DEADLIFT TIPS FOR GETTING IT RIGHT!
- Realistically, if you can’t hip hinge correctly without weight, how are you going to be able to do it with weight? If deadlifts and back pain are something you struggle with regularly – you have to master the hip hinge. Keep the ribs down and keep the stick flat along your back.
A good bracing technique is important to stabilize the spine. Think of your mid-section like a can of stability, wrapping around you like a corset and protecting your spine during a lift.
In order to correctly brace, you must:
- Breathe in as much air as much as you can down into your belly
- Keep your ribs down and brace like you’re about to be punched before engaging with the lift
- Hold the brace throughout the entirety of the lift!
Left: Upper chest rising first on inhalation which is not allowing maximal volume of air to be obtained.
Right: Deep breath into the lower airways leading to increased volume of air while maintaining neutral spine
Credit: Squat University
Keep the weight close on the shin and thigh
- The further the bar moves away from your leg, the greater the force on your spine. This could possibly be one of the easiest ways to mitigate any sort of back issue during a deadlift. Is the bar against my leg? Yes? Good keep deadlifting. No? Pull it against your leg. If you’re worried about scratching your shins, wear tights or football socks. There should be no daylight betwee the bar and the lifter, as pictured below.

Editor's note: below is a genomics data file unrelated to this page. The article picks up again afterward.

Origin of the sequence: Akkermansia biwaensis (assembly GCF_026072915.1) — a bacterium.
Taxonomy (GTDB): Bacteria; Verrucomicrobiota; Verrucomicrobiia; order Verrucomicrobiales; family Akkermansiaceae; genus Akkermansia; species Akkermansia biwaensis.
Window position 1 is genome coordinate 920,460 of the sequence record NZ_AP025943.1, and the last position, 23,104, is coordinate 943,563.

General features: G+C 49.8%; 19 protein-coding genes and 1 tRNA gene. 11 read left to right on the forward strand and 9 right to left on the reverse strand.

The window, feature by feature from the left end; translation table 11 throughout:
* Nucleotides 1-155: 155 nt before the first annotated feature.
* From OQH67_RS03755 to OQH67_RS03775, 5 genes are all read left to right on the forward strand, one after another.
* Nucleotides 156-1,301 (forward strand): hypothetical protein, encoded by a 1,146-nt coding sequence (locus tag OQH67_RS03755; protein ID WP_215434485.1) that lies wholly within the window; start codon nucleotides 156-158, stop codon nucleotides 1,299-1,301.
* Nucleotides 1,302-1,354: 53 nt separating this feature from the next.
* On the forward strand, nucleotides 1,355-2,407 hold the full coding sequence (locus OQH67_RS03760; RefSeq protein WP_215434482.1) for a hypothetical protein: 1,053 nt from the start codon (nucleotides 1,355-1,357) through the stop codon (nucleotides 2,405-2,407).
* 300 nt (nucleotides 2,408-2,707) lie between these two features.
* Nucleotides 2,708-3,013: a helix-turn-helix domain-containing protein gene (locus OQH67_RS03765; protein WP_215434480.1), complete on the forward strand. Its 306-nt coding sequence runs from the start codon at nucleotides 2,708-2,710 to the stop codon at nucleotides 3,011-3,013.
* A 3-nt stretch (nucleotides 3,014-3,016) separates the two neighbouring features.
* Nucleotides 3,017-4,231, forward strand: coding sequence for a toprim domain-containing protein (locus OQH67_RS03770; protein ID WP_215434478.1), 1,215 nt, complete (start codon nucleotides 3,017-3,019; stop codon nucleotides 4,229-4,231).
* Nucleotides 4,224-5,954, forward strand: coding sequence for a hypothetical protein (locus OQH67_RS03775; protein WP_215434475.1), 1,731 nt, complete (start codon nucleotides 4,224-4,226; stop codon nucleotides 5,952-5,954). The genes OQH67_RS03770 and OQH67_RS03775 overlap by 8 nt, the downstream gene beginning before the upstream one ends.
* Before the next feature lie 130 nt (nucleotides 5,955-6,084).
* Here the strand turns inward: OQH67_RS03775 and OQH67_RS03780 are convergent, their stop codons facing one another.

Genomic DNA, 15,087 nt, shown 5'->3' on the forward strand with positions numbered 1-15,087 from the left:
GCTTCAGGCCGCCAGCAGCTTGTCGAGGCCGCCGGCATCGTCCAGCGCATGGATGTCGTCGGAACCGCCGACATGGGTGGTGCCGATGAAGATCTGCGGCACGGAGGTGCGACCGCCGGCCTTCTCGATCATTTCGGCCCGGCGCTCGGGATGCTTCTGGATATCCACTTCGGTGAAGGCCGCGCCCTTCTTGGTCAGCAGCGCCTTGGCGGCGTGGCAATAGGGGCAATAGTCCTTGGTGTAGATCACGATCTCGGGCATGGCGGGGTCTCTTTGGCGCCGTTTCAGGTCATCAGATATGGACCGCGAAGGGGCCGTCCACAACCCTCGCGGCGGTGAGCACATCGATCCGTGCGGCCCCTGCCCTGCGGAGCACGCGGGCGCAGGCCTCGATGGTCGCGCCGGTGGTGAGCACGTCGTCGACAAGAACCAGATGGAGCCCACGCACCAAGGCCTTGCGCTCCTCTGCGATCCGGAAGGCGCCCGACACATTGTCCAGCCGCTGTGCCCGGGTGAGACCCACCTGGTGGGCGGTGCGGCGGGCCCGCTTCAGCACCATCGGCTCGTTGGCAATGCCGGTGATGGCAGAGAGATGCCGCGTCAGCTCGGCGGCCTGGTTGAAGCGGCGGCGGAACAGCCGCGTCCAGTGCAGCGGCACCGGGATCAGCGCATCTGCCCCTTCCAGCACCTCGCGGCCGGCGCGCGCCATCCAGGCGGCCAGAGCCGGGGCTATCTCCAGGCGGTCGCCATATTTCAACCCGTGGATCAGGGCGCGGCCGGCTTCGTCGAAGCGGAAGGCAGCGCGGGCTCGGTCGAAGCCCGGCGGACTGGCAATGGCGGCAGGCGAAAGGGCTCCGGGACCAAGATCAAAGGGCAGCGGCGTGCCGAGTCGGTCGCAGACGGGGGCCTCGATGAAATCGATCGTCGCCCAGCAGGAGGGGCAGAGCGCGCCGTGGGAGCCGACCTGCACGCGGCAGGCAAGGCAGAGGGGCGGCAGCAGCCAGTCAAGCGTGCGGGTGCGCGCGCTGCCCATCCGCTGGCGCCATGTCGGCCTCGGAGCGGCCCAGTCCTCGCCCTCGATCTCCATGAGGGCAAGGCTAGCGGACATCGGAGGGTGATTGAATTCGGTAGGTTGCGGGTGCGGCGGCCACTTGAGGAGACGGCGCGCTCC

The Deadlift is not a squat with the bar in the hands
- With an optimal set up like the lifter in the middle, your body is primed to use more of your posterior chain to help drive the bar up, and will actually help distribute the forces better along the spine.
- Depending on the lifters limb proportions and experience, they might opt to deviate towards a hips higher or lower position
If your lower back is rounding, it’s probably too heavy. With that said, some of the world’s best deadlifters lift with a rounded back, so what gives?
Well you’re not Ed Coan or Eddie Hall who have learnt to train effectively in that position over a long period of time – so train as often as you can with a neutral spine like the one demonstrated earlier. You’ll reduce your risk of the injury and the longer you can train without injury, the stronger you’ll get.
Written by Daniel Morrison